The sub-title of my 1995 book Emotional Intelligence reads, “Why It Can Matter More Than IQ.” That subtitle, unfortunately, has led to misinterpretations of what I actually say – or at least it seems to among people who read no further than the subtitle. I’m appalled at how many people misread my work and make the preposterous claim, for instance, that “EQ accounts for 80 percent of success.”
I was reminded of this again when browsing comments on a journal article that fails to find much of a correlation between teenagers’ level of emotional intelligence and their academic accomplishments (Australian Journal of Psychology, May 2008). For me, there’s no surprise here. But for those misguided people who think I claim emotional intelligence matters more than IQ for academic achievement, it would be a “Gotcha!” moment.
But I never made that claim – it’s absurd. My argument is that emotional and social skills give people advantages in realms where such abilities make the most difference, like love and leadership. EI trumps IQ in “soft” domains, where intellect matters relatively little for success. That said, another such arena where EI matters more than IQ is in performance at work, when comparing people with roughly the same educational backgrounds (like MBAs or accountants) – which is exactly what goes on in human resource departments of companies every day.
As I’ve explained elsewhere on this website:
My belief is that if a longitudinal study were done, IQ would be a much stronger predictor than EI of which jobs or professions people can enter. Because IQ stands as a proxy for the cognitive complexity a person can process, it should predict what technical expertise that person can master. Technical expertise, in turn, represents the major set of threshold competencies that determine whether a person can get and keep a job in a given field. IQ, then, plays a sorting function in determining what jobs people can hold. However, having enough cognitive intelligence to hold a given job does not by itself predict whether one will be a star performer or rise to management or leadership positions in one’s field.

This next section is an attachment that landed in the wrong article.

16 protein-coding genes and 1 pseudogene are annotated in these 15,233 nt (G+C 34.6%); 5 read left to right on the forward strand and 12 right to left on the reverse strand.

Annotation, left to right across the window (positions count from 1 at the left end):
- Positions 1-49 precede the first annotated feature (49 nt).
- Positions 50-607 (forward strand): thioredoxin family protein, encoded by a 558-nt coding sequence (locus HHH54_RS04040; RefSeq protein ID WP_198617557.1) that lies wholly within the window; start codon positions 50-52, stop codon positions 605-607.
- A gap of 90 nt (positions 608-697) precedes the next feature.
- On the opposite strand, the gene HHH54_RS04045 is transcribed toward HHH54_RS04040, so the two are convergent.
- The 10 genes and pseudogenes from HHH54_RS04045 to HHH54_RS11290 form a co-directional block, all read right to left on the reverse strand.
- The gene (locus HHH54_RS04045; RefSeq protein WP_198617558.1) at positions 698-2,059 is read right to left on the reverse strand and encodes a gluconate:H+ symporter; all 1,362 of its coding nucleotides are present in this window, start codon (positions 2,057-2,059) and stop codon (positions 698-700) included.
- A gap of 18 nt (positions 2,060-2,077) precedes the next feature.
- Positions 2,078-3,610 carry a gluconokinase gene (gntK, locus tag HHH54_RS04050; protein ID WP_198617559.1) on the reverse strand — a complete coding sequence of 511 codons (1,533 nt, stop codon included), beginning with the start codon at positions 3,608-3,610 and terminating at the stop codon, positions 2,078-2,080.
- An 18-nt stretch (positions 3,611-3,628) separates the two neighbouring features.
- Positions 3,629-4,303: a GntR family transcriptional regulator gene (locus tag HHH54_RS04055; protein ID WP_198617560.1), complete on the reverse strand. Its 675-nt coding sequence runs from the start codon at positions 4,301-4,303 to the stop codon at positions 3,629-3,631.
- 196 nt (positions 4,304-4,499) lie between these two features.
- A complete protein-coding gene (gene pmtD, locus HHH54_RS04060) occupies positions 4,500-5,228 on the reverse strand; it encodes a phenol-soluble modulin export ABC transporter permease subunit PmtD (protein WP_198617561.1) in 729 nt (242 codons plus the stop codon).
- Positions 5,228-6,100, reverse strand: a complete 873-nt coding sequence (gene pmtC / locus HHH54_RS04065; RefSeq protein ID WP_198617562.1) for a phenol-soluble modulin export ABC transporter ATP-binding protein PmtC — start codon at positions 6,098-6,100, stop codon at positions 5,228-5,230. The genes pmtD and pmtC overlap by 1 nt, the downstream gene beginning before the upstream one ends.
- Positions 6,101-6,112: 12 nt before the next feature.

IQ washes out when it comes to predicting who, among a talented pool of candidates within an intellectually demanding profession will become the strongest leader. In part this is because of the floor effect: everyone at the top echelons of a given profession, or at the top levels of a large organization, has already been sifted for intellect and expertise. At those lofty levels a high IQ becomes a threshold ability, one needed just to get into and stay in the game.
The one place I expect we will be seeing more data showing a relationship between skills in the emotional and social arena and school performance will be in studies of children who have gone through social/emotional learning (SEL) programs. These curricula give students the self-management skills they need to learn better. And so to the extent that advantage boosts learning (as opposed to IQ, which differs from learning), they should do better on academic achievement scores.
A forthcoming study from the University of Illinois finds around a 10 percent boost in achievement test scores among these students. Presumably, the SEL programs would also have meant higher scores on the particular assessment of EI used in the Australian study – and so had they tested such children, there may well have been a positive correlation.
So learning seems to be another domain where EI may matter – whether more than IQ is an empirical question.